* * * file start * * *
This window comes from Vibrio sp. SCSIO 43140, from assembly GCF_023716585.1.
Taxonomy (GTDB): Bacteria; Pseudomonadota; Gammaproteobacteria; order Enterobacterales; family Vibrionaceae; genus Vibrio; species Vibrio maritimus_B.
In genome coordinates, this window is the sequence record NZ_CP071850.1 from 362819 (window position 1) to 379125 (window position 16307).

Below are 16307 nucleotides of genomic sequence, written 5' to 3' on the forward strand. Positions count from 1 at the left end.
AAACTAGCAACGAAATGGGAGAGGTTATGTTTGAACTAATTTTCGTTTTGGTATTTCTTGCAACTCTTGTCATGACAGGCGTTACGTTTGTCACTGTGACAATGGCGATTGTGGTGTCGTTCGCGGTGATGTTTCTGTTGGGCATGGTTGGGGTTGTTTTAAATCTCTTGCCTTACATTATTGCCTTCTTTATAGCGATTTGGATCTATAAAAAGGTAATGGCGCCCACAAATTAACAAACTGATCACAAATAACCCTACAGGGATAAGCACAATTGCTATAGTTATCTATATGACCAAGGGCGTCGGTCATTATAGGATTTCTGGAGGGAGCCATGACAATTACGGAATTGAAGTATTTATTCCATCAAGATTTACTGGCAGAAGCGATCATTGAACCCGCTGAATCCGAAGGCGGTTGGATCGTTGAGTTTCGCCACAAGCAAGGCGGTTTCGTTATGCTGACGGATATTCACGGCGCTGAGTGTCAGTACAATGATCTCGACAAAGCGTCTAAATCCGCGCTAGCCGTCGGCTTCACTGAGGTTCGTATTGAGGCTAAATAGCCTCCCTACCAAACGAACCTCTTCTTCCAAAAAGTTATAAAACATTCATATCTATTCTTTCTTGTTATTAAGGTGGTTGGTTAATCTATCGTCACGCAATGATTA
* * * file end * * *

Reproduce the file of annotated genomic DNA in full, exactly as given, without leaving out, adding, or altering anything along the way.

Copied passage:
This window comes from Vibrio sp. SCSIO 43140, from assembly GCF_023716585.1.
Taxonomy (GTDB): Bacteria; Pseudomonadota; Gammaproteobacteria; order Enterobacterales; family Vibrionaceae; genus Vibrio; species Vibrio maritimus_B.
In genome coordinates, this window is the sequence record NZ_CP071850.1 from 362819 (window position 1) to 379125 (window position 16307).

Below are 16307 nucleotides of genomic sequence, written 5' to 3' on the forward strand. Positions count from 1 at the left end.
AAACTAGCAACGAAATGGGAGAGGTTATGTTTGAACTAATTTTCGTTTTGGTATTTCTTGCAACTCTTGTCATGACAGGCGTTACGTTTGTCACTGTGACAATGGCGATTGTGGTGTCGTTCGCGGTGATGTTTCTGTTGGGCATGGTTGGGGTTGTTTTAAATCTCTTGCCTTACATTATTGCCTTCTTTATAGCGATTTGGATCTATAAAAAGGTAATGGCGCCCACAAATTAACAAACTGATCACAAATAACCCTACAGGGATAAGCACAATTGCTATAGTTATCTATATGACCAAGGGCGTCGGTCATTATAGGATTTCTGGAGGGAGCCATGACAATTACGGAATTGAAGTATTTATTCCATCAAGATTTACTGGCAGAAGCGATCATTGAACCCGCTGAATCCGAAGGCGGTTGGATCGTTGAGTTTCGCCACAAGCAAGGCGGTTTCGTTATGCTGACGGATATTCACGGCGCTGAGTGTCAGTACAATGATCTCGACAAAGCGTCTAAATCCGCGCTAGCCGTCGGCTTCACTGAGGTTCGTATTGAGGCTAAATAGCCTCCCTACCAAACGAACCTCTTCTTCCAAAAAGTTATAAAACATTCATATCTATTCTTTCTTGTTATTAAGGTGGTTGGTTAATCTATCGTCACGCAATGATTA